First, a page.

Democratic candidate John Kerry's chief surrogate, Sen. Ted Kennedy (search), accused President Bush of having the largest "credibility gap" since former President Richard Nixon.

Bush "has broken the basic bond of trust with the American people. He's the problem, not the solution. Iraq is George Bush's Vietnam, and this country needs a new president," Kennedy, D-Mass., told an audience at the Brookings Institution (search).

Kennedy attacked the administration on the war in Iraq, a war he has said was predicated on a fraud devised to help Republicans in the 2002 and 2004 elections and divert attention from "the administration's deceptions here at home."

Democrats plan to hammer away for the next seven months on the president's so-called "credibility gap" but a new poll indicates that voters have more doubts about Kerry comments.

A recent CBS poll shows that while 52 percent say President Bush says what he thinks, and 43 percent say he tells people what he thinks they want to hear, 29 percent think Kerry says what he believes while 54 percent think he panders to audience desires.

In the Brookings speech, Kennedy accused Bush of "happy talk" about budget deficits that he said makes Democrats appear fiscally frugal.

"The administration's only economic policy is more and more tax cuts for the wealthy. What [President Bush] doesn't mention is larger and larger budget deficits, the largest in our history, mind-boggling budget deficits (search) that make Democrats look like budget balancers," Kennedy said.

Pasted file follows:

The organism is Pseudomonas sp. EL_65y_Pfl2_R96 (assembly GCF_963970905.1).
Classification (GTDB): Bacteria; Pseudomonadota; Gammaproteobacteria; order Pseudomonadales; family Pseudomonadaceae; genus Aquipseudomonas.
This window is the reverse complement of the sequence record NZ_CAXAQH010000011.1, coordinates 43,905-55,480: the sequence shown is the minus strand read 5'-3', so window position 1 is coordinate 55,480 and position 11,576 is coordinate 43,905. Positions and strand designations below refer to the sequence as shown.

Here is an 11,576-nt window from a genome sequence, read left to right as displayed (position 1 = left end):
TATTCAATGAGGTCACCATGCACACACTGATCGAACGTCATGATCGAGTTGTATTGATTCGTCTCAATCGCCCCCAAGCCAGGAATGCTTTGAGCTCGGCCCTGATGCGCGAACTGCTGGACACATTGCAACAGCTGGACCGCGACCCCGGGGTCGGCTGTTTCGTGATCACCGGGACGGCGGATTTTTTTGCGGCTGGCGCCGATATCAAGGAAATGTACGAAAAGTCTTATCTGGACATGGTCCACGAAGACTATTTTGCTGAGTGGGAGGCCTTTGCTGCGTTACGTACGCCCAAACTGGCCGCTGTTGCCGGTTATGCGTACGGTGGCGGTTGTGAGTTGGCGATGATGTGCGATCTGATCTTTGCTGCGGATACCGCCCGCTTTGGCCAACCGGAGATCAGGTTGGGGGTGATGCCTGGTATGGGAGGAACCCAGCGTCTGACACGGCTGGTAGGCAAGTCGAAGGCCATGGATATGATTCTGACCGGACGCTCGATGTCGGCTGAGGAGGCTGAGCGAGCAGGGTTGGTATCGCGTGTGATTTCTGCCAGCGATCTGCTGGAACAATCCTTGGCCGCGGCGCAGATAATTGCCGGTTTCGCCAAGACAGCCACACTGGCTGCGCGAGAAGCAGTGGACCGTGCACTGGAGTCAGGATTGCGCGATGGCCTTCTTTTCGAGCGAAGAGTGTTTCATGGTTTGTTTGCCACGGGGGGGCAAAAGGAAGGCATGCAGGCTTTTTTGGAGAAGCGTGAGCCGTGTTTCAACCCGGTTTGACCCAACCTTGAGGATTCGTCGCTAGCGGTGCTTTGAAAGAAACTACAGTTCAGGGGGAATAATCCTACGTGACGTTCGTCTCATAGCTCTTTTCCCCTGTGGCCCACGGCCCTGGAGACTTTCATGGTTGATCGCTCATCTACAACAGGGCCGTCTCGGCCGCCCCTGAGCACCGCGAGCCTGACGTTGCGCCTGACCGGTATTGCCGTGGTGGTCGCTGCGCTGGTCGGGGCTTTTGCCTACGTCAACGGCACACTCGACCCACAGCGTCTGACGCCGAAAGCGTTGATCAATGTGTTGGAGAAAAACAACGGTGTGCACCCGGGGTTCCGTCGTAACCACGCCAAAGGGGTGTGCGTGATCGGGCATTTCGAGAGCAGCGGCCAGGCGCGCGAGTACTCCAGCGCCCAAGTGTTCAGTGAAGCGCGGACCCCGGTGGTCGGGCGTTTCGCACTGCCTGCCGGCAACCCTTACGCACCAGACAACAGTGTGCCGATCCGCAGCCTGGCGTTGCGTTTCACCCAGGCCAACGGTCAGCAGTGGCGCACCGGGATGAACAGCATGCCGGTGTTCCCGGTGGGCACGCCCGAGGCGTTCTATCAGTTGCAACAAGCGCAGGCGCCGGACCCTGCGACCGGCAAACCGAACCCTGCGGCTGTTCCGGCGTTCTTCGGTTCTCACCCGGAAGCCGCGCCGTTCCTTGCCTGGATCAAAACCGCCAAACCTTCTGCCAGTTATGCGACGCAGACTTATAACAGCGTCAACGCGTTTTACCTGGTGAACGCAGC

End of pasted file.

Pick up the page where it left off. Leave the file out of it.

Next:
Focusing on an array of domestic issues that Kennedy said will add to the deficit, the senior senator from Massachusetts blasted the administration for misleading the public by cutting unemployment benefits and failing to pay for the No Child Left Behind (search) education overhaul.

On the Medicare prescription drug benefit that Bush recently signed into law, Kennedy said the White House deliberately concealed over $134 billion in costs above and beyond the $400 billion the president initially said it would cost.

"This administration misled Congress, misled the public and misled even members of their own party about the cost of the Medicare (search) bill," Kennedy said.

Kennedy has been taking on Bush as one of the most fervent supporters of Kerry, who is seeking to run to the political right of Bush on managing the budget. Kerry has scheduled a week of attacks on the president's budget proposals. 

But the president's supporters said Kerry's notion of going on the record as a fiscally-prudent negotiator is a farce, especially since the junior senator was crowned the most liberal member of the U.S. Senate recently by the nonpartisan National Journal magazine.

Officials at the think tank, which prides itself on its own objective nonpartisan policy analysis, told Fox News that they were surprised by the "extent and breadth" of Kennedy's attacks on Bush's policies.

Fox News' Carl Cameron and The Associated Pres contributed to this report.